Sitting shirtless at Sid's Tattoo Parlor in Santa Ana, pastor James Rasmussen didn't flinch as Rob Silva worked the long, silver needle into his pale skin.
Rasmussen decided the faded blue tattoo of a biker on his right shoulder wasn't in tandem with his born-again lifestyle and wanted it covered with his church's symbol: a dove and a cross.
"I want to be a walking billboard for Jesus Christ," said Rasmussen, clicking his tongue stud between his two front teeth.
Tucked away in a strip mall, Silva and his colleagues are the new missionaries of the flesh. With images of Christ, crucifixes and banners that blaze "BORN AGAIN," the tattoo artists at Sid's proclaim their faith in permanent ink. Under the counter, a dog-eared Bible lies on a shelf next to bottles of alcohol and jars filled with ink caps and razors.
Call it a ministry or a moneymaker. Either way, it's coming of age. Christian tattoo parlors across the country banded together this fall to form the Christian Tattoo Assn., a consortium of 100 tattoo parlors that vow to push their faith by using tattoos as a "witnessing tool" to incite curiosity and, they hope, to convert some nonbelievers.
"Tattooing is a means of the soul coming to the surface," said Gina Dwyer, association member and a born-again Christian who runs a shop with her tattoo artist husband in Florida. "It's a way of screaming out our faith.'
The association, based in Bismarck, N.D., has garnered thousands of subscribers to its monthly newsletter, "Eternal Ink," and last month set up its first booth in Miami at the Tattoo Tour, an annual gathering of tattoo artists.
"Our goal is to share Jesus with people while they're getting a tattoo," said Daniel Ostrowski, one of the tattoo association's founders who runs a Christian tattoo parlor in rural Wisconsin. "We're marked for life for Christ."
His business, however, is marked by religious controversy.
Many members of the clergy consider Christian tattoos to be sacrilegious and say that scripture expressly forbids branding the flesh. In particular, they quote passages from Leviticus: "Ye shall not make any cuttings in your flesh for the dead, nor print any marks upon you. . . . "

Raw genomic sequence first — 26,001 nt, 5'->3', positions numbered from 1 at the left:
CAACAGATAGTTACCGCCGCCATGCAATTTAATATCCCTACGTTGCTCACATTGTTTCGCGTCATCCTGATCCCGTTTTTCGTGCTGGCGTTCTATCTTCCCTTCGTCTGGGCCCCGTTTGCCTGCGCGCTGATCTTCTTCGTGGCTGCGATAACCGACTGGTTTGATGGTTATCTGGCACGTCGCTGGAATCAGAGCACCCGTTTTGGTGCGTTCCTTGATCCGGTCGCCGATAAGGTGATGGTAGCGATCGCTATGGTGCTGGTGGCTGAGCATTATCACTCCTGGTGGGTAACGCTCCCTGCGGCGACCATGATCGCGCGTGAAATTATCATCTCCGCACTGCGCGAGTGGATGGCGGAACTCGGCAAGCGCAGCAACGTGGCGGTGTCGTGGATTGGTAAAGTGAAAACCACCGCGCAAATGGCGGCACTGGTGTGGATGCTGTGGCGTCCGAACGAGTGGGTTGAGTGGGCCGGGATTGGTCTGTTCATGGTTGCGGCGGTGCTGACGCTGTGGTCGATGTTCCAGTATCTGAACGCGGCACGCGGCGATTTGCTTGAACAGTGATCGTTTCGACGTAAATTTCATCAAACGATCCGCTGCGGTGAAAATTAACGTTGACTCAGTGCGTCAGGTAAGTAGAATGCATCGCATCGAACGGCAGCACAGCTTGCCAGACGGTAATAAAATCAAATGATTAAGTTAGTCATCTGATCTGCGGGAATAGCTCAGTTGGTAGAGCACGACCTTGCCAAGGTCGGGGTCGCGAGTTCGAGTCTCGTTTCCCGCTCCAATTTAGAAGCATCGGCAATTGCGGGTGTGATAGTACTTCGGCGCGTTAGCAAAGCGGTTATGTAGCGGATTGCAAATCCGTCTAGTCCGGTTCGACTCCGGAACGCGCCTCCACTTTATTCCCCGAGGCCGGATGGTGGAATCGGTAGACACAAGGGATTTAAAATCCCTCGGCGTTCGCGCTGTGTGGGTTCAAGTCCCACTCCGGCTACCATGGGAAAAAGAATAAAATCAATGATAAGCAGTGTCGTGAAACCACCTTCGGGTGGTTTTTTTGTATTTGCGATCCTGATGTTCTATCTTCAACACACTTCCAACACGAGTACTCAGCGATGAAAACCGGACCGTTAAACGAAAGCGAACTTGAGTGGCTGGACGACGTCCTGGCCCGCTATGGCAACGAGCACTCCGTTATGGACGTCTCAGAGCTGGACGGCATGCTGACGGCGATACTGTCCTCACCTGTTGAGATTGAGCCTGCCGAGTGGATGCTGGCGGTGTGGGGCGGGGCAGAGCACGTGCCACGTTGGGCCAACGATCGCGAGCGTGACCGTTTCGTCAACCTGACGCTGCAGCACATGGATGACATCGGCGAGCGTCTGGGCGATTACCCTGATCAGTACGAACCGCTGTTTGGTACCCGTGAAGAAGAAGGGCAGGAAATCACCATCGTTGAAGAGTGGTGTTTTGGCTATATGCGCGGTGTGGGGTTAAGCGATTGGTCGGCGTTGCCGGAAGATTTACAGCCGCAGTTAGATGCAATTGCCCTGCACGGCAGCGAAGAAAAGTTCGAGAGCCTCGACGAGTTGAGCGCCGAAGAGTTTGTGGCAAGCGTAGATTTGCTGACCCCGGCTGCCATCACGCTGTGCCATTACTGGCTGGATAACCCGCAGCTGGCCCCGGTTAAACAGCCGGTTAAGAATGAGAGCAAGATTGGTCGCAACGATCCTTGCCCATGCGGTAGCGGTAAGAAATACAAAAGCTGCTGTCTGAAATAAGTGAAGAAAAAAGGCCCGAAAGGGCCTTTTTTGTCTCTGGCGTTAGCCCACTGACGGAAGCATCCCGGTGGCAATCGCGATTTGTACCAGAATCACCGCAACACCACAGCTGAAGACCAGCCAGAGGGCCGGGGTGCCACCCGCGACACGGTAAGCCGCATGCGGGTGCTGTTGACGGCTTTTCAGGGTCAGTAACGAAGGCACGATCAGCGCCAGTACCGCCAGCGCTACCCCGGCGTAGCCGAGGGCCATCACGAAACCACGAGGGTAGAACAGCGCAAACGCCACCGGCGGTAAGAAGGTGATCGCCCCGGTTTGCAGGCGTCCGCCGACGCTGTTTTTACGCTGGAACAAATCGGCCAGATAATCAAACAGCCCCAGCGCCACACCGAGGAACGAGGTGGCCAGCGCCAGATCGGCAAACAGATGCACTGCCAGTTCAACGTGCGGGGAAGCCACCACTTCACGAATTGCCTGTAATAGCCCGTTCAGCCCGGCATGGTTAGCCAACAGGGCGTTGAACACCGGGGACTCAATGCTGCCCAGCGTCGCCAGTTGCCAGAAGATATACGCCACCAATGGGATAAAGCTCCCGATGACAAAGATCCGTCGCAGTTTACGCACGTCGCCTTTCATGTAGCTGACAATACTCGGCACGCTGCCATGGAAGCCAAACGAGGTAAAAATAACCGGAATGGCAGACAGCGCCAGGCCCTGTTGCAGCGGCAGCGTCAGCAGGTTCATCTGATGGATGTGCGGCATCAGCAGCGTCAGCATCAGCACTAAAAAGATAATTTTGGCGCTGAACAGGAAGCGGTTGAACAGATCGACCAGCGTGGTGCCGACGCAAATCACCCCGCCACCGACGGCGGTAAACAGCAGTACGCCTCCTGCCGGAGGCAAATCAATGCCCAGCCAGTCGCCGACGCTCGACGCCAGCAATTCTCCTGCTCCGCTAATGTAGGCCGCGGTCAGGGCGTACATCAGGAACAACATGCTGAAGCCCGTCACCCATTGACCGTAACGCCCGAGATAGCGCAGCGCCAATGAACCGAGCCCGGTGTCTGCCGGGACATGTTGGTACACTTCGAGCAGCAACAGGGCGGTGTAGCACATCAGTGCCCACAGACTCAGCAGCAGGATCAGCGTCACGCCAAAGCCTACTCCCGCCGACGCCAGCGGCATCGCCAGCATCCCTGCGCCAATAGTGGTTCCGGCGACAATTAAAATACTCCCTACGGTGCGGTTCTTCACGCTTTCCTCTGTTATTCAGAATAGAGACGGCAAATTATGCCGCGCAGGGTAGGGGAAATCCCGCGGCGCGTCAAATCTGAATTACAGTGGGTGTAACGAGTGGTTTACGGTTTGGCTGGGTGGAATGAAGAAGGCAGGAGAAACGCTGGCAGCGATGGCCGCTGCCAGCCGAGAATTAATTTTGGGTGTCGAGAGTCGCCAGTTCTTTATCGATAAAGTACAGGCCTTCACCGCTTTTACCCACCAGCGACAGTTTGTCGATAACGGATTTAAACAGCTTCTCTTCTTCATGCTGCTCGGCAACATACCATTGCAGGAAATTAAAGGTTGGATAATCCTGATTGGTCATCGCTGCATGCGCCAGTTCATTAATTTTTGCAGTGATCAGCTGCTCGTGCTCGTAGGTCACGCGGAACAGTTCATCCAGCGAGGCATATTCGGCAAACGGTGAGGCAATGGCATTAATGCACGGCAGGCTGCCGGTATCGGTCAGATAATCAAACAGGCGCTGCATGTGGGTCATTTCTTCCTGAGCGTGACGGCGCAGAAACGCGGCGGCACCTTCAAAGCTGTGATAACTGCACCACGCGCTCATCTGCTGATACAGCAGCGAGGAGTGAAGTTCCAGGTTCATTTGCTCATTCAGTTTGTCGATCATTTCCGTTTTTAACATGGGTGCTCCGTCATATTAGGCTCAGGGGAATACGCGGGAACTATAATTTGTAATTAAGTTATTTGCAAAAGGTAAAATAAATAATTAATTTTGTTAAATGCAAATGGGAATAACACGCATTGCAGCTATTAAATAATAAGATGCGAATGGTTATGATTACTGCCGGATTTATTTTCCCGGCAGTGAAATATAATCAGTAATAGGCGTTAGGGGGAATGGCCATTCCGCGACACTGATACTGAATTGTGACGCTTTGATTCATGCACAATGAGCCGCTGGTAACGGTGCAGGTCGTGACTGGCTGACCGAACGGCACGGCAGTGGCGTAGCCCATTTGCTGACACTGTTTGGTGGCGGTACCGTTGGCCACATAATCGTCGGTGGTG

The Christian Research Institute in Rancho Santa Margarita offers an admonishment on the trend. "Most people who wear tattoos today are considered part of the 'drug culture,' " reads a position statement from Hank Hanegraaff, president of the institute. "Any Christians who want to wear tattoos should examine their motives for doing so."
Others, like Rasmussen--pastor of the True Vine Christian Fellowship, a Garden Grove affiliate of Calvary Chapel--see no conflict about religious branding and view it as a positive way to proselytize.
"Cover-ups" are especially popular among born-again Christians who, like Rasmussen, might have had far less spiritual images stuck on their skin from before they became believers.
"A lot of Christians have been getting cover-ups," said Silva, also a born-again Christian.
Silva, 32, said his business has covered up hundreds of secular tattoos and has added bikinis to naked women, replaced swastikas with sacred hearts and turned skulls into visages of Christ.
"Even God has given me tattoos," said Rasmussen, 38, pointing to a birthmark on his stomach, an uneven brown blotch right below a tattoo of a ring of thorns encircling his torso.
Tattooing was banned by the Catholic Church until the 10th century as a form of deviltry that disfigured the body created in God's image, according to Donald Miller, professor of religious studies at USC, who has been tracking the practice of Christian tattooing.
It later reemerged when medieval crusaders decided to adopt permanent body decoration while traveling to Palestine. A small cross on hands or arms signaled the desire for a Christian burial should the wearer die during the journey.
Most recently, the skin adornment was adopted by a youth culture hungry for ways to express its identity.
"Christian tattooing has becoming an increasingly legitimate way for a younger generation to express their faith and individuality," Miller. "These young people are putting the stained glass on their flesh."
Tattooing--and piercing-- have moved from the margins of society and settled firmly in the mainstream, said Colleen McDannell, author of "Material Christianity" and professor of religious history at University of Utah in Salt Lake City.
"Whatever you see that's becoming popular in the mainstream culture, there will be a reflection of that in Christian culture." she said.
Perhaps no one feels more caught between the two views of tattooing than Jennifer Stankovits, wife of Sid Stankovits, the owner of Sid's Tattoo Parlor.
She's the granddaughter of Chuck Smith Sr., founder of the Calvary Chapel movement--a Pentecostal church started in 1965 in Costa Mesa that now has over 700 affiliates--and the daughter of Chuck Smith Jr., pastor of the Calvary Chapel in Capistrano Beach.